The Desert Agri-Research Center in Ramat Hanegev is constantly searching for new crops, which can successfully withstand the extremely harsh conditions characteristic of the arid Negev while bringing an additional advantage to the region’s farmers. This quest has led us to consider new varieties of tomatoes and peppers, or trying out unique growing methods in plant cultivation or irrigation. Occasionally, a new, previously unknown plant comes to our attention in Israel and our task is to appraise its potential.
In this way we received for our consideration the Goji berry plant (Lycium Barbarum). The Goji is a perennial shrub belonging to the Solanaceae family that is popularly known as the wild bramble (or wolfberry) and is native to the arid regions of China and Mongolia. The fruit, red in color and about the same size as blueberries grows in clusters from the spring to the fall. The fruit’s taste reminds one of a combination of blueberries, raisins and wild raspberries.
The Goji is a unique fruit and owes its recognition as a Super Food to its being one of nature’s richest sources of anti-oxidants. According to the ORAC index issued by the USDA this fruit tops the list of food products possessing the capability to absorb free radicals, which are known to be harmful to human health.
Traditional Chinese medicine has been using the Goji fruit and its leaves for thousands of years and it may be consumed as fresh fruit or in raisin form, as well as in drinks and ointments. It is widely believed that the fruit can protect the liver, strengthen the immune system to increase life expectancy, improve blood circulation, lead to better eyesight, enhance sexual functioning and virility, and additional qualities. The wonders of the Goji fruit were also discovered in the developed western countries and even became a regular part of a healthy diet in the United States and
Western Europe since the beginning of the current millennium. The fruit has been subjected to increasing scientific research over the years and the findings have shown that 11 minerals essential for the human body in addition to a further 22 trace elements are present in the fruit. These minerals and elements include zinc, selenium, calcium and iron (in considerable quantities), carotenoids in addition to vitamins B, C, E, and similar; and fatty acids. These conclusions have gained considerable support based on experience.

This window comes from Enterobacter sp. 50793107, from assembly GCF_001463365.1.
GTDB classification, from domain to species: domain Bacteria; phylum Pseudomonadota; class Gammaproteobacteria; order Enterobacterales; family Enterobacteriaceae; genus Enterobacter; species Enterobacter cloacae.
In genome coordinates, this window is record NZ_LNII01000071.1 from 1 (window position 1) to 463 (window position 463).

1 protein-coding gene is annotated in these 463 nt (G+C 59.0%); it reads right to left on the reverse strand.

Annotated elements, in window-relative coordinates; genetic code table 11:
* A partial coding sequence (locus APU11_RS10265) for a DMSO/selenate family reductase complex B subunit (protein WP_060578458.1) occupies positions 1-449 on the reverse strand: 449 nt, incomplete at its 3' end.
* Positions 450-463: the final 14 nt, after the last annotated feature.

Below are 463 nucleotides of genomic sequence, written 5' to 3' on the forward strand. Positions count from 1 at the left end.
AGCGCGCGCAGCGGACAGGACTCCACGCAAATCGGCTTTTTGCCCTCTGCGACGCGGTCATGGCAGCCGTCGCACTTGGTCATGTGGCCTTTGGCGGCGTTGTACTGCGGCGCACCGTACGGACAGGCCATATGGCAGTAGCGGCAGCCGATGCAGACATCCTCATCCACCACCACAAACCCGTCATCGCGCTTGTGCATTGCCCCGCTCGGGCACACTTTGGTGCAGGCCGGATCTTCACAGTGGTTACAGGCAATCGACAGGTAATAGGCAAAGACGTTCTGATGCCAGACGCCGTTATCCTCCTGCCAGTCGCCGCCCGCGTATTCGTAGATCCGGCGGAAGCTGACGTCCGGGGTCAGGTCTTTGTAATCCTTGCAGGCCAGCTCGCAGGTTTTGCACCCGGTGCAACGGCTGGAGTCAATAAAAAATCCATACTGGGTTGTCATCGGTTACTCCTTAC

Western dieticians and nutritionists are also of the opinion that Goji berries strengthen the immune system, improve the body’s energy levels, reduce weakness and fatigue as well as suppress appetites and thereby contribute to an overall wellbeing.
During the current year this fruit has been harvested for the first time at the Desert Agri-Research Center in Ramat Hanegev and we are now devoting considerable efforts to developing the optimum growing and harvesting methods, suitable guidelines and aiming to achieve an extended shelf-life for the fresh produce. We are striving to produce fresh high-quality fruit which may be marketed as a specialty crop for export and for sale at health food stores.
Nowadays imported Goji fruit is available in Israel at health food stores only as dried raisins and comes in small packets. The fruit is expensive costing at least 120 NIS per Kg. The imported Goji berries and particularly those from China are sometimes of questionable quality and the level of preservatives may be less than satisfactory. We hope to see this plant being grown commercially in the Ramat HaNegev area in the near future and contributing to the range of crops growing in the fields of farmers in our region.